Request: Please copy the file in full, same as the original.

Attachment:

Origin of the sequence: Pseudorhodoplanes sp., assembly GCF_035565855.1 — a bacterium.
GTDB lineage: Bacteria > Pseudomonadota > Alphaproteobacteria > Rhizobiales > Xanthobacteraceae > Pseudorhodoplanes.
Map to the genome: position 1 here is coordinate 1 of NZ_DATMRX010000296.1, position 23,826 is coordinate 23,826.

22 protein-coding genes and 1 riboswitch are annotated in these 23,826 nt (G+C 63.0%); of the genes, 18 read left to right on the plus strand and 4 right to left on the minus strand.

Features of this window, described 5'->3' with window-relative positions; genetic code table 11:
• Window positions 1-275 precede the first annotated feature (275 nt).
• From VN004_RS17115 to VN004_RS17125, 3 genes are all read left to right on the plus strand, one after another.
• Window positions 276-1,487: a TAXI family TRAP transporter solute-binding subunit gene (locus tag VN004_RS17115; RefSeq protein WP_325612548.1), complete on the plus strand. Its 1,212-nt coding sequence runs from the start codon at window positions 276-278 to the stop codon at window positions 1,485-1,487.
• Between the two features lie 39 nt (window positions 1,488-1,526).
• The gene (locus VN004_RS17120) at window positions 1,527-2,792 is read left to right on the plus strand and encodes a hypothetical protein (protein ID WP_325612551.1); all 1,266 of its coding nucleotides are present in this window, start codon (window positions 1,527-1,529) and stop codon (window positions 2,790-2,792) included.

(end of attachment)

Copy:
Origin of the sequence: Pseudorhodoplanes sp., assembly GCF_035565855.1 — a bacterium.
GTDB lineage: Bacteria > Pseudomonadota > Alphaproteobacteria > Rhizobiales > Xanthobacteraceae > Pseudorhodoplanes.
Map to the genome: position 1 here is coordinate 1 of NZ_DATMRX010000296.1, position 23,826 is coordinate 23,826.

22 protein-coding genes and 1 riboswitch are annotated in these 23,826 nt (G+C 63.0%); of the genes, 18 read left to right on the plus strand and 4 right to left on the minus strand.

Features of this window, described 5'->3' with window-relative positions; genetic code table 11:
• Window positions 1-275 precede the first annotated feature (275 nt).
• From VN004_RS17115 to VN004_RS17125, 3 genes are all read left to right on the plus strand, one after another.
• Window positions 276-1,487: a TAXI family TRAP transporter solute-binding subunit gene (locus tag VN004_RS17115; RefSeq protein WP_325612548.1), complete on the plus strand. Its 1,212-nt coding sequence runs from the start codon at window positions 276-278 to the stop codon at window positions 1,485-1,487.
• Between the two features lie 39 nt (window positions 1,488-1,526).
• The gene (locus VN004_RS17120) at window positions 1,527-2,792 is read left to right on the plus strand and encodes a hypothetical protein (protein ID WP_325612551.1); all 1,266 of its coding nucleotides are present in this window, start codon (window positions 1,527-1,529) and stop codon (window positions 2,790-2,792) included.